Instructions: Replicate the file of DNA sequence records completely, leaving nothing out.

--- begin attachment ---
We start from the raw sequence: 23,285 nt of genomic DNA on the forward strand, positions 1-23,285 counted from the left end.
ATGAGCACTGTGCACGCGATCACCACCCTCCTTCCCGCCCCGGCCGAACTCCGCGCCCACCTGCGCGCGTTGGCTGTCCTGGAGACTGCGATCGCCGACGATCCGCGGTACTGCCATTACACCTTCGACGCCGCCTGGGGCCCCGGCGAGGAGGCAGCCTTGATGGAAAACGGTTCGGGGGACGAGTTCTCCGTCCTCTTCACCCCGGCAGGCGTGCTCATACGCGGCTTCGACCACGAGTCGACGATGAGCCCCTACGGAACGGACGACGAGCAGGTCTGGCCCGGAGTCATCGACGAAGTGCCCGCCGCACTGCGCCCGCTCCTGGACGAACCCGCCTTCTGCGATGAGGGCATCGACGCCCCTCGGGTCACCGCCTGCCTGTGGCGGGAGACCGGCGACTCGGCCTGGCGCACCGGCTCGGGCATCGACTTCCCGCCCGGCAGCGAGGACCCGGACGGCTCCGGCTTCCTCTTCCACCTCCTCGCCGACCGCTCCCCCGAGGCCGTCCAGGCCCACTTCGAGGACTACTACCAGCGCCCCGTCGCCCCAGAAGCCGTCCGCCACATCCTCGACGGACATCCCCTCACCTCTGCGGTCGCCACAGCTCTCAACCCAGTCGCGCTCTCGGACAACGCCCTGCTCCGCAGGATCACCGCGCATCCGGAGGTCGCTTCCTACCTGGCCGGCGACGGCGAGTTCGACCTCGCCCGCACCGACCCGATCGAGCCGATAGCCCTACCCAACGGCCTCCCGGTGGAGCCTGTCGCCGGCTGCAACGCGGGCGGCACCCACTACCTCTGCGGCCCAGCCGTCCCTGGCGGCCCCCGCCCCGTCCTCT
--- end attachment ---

We start from the raw sequence: 23,285 nt of genomic DNA on the forward strand, positions 1-23,285 counted from the left end.
ATGAGCACTGTGCACGCGATCACCACCCTCCTTCCCGCCCCGGCCGAACTCCGCGCCCACCTGCGCGCGTTGGCTGTCCTGGAGACTGCGATCGCCGACGATCCGCGGTACTGCCATTACACCTTCGACGCCGCCTGGGGCCCCGGCGAGGAGGCAGCCTTGATGGAAAACGGTTCGGGGGACGAGTTCTCCGTCCTCTTCACCCCGGCAGGCGTGCTCATACGCGGCTTCGACCACGAGTCGACGATGAGCCCCTACGGAACGGACGACGAGCAGGTCTGGCCCGGAGTCATCGACGAAGTGCCCGCCGCACTGCGCCCGCTCCTGGACGAACCCGCCTTCTGCGATGAGGGCATCGACGCCCCTCGGGTCACCGCCTGCCTGTGGCGGGAGACCGGCGACTCGGCCTGGCGCACCGGCTCGGGCATCGACTTCCCGCCCGGCAGCGAGGACCCGGACGGCTCCGGCTTCCTCTTCCACCTCCTCGCCGACCGCTCCCCCGAGGCCGTCCAGGCCCACTTCGAGGACTACTACCAGCGCCCCGTCGCCCCAGAAGCCGTCCGCCACATCCTCGACGGACATCCCCTCACCTCTGCGGTCGCCACAGCTCTCAACCCAGTCGCGCTCTCGGACAACGCCCTGCTCCGCAGGATCACCGCGCATCCGGAGGTCGCTTCCTACCTGGCCGGCGACGGCGAGTTCGACCTCGCCCGCACCGACCCGATCGAGCCGATAGCCCTACCCAACGGCCTCCCGGTGGAGCCTGTCGCCGGCTGCAACGCGGGCGGCACCCACTACCTCTGCGGCCCAGCCGTCCCTGGCGGCCCCCGCCCCGTCCTCT